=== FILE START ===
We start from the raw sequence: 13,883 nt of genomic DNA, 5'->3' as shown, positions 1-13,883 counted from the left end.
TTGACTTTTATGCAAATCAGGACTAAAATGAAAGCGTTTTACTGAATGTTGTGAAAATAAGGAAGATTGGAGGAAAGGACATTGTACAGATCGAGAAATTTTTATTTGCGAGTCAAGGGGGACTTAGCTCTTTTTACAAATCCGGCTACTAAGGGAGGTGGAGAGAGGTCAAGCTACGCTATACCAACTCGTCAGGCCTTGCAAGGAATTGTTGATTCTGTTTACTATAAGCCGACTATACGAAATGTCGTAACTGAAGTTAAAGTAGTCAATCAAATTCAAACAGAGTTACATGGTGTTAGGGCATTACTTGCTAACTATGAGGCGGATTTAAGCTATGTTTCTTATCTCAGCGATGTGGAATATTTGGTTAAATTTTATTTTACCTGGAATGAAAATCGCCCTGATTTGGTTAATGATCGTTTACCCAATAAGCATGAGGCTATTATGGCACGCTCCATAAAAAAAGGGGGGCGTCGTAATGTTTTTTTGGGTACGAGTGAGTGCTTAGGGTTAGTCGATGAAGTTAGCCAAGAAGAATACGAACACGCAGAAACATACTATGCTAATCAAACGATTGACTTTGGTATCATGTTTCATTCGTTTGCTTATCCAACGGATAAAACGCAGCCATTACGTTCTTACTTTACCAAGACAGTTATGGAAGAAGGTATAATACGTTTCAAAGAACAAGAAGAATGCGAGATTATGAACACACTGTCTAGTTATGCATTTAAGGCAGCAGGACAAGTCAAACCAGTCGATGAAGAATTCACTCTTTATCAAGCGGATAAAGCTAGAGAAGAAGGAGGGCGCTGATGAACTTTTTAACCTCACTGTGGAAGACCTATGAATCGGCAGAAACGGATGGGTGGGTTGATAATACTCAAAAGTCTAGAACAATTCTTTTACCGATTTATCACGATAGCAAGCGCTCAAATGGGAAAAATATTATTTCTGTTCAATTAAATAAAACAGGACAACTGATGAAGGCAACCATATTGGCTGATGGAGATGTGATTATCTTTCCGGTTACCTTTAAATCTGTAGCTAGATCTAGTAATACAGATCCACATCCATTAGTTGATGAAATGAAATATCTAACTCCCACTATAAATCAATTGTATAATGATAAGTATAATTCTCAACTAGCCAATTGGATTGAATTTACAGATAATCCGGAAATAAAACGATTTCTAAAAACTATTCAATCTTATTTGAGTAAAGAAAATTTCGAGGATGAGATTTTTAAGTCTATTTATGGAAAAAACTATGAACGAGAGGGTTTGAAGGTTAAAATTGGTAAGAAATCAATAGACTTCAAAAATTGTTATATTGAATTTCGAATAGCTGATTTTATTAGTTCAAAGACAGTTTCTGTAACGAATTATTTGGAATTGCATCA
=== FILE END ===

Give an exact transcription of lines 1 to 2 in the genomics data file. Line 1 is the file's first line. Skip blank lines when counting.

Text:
We start from the raw sequence: 13,883 nt of genomic DNA, 5'->3' as shown, positions 1-13,883 counted from the left end.
TTGACTTTTATGCAAATCAGGACTAAAATGAAAGCGTTTTACTGAATGTTGTGAAAATAAGGAAGATTGGAGGAAAGGACATTGTACAGATCGAGAAATTTTTATTTGCGAGTCAAGGGGGACTTAGCTCTTTTTACAAATCCGGCTACTAAGGGAGGTGGAGAGAGGTCAAGCTACGCTATACCAACTCGTCAGGCCTTGCAAGGAATTGTTGATTCTGTTTACTATAAGCCGACTATACGAAATGTCGTAACTGAAGTTAAAGTAGTCAATCAAATTCAAACAGAGTTACATGGTGTTAGGGCATTACTTGCTAACTATGAGGCGGATTTAAGCTATGTTTCTTATCTCAGCGATGTGGAATATTTGGTTAAATTTTATTTTACCTGGAATGAAAATCGCCCTGATTTGGTTAATGATCGTTTACCCAATAAGCATGAGGCTATTATGGCACGCTCCATAAAAAAAGGGGGGCGTCGTAATGTTTTTTTGGGTACGAGTGAGTGCTTAGGGTTAGTCGATGAAGTTAGCCAAGAAGAATACGAACACGCAGAAACATACTATGCTAATCAAACGATTGACTTTGGTATCATGTTTCATTCGTTTGCTTATCCAACGGATAAAACGCAGCCATTACGTTCTTACTTTACCAAGACAGTTATGGAAGAAGGTATAATACGTTTCAAAGAACAAGAAGAATGCGAGATTATGAACACACTGTCTAGTTATGCATTTAAGGCAGCAGGACAAGTCAAACCAGTCGATGAAGAATTCACTCTTTATCAAGCGGATAAAGCTAGAGAAGAAGGAGGGCGCTGATGAACTTTTTAACCTCACTGTGGAAGACCTATGAATCGGCAGAAACGGATGGGTGGGTTGATAATACTCAAAAGTCTAGAACAATTCTTTTACCGATTTATCACGATAGCAAGCGCTCAAATGGGAAAAATATTATTTCTGTTCAATTAAATAAAACAGGACAACTGATGAAGGCAACCATATTGGCTGATGGAGATGTGATTATCTTTCCGGTTACCTTTAAATCTGTAGCTAGATCTAGTAATACAGATCCACATCCATTAGTTGATGAAATGAAATATCTAACTCCCACTATAAATCAATTGTATAATGATAAGTATAATTCTCAACTAGCCAATTGGATTGAATTTACAGATAATCCGGAAATAAAACGATTTCTAAAAACTATTCAATCTTATTTGAGTAAAGAAAATTTCGAGGATGAGATTTTTAAGTCTATTTATGGAAAAAACTATGAACGAGAGGGTTTGAAGGTTAAAATTGGTAAGAAATCAATAGACTTCAAAAATTGTTATATTGAATTTCGAATAGCTGATTTTATTAGTTCAAAGACAGTTTCTGTAACGAATTATTTGGAATTGCATCA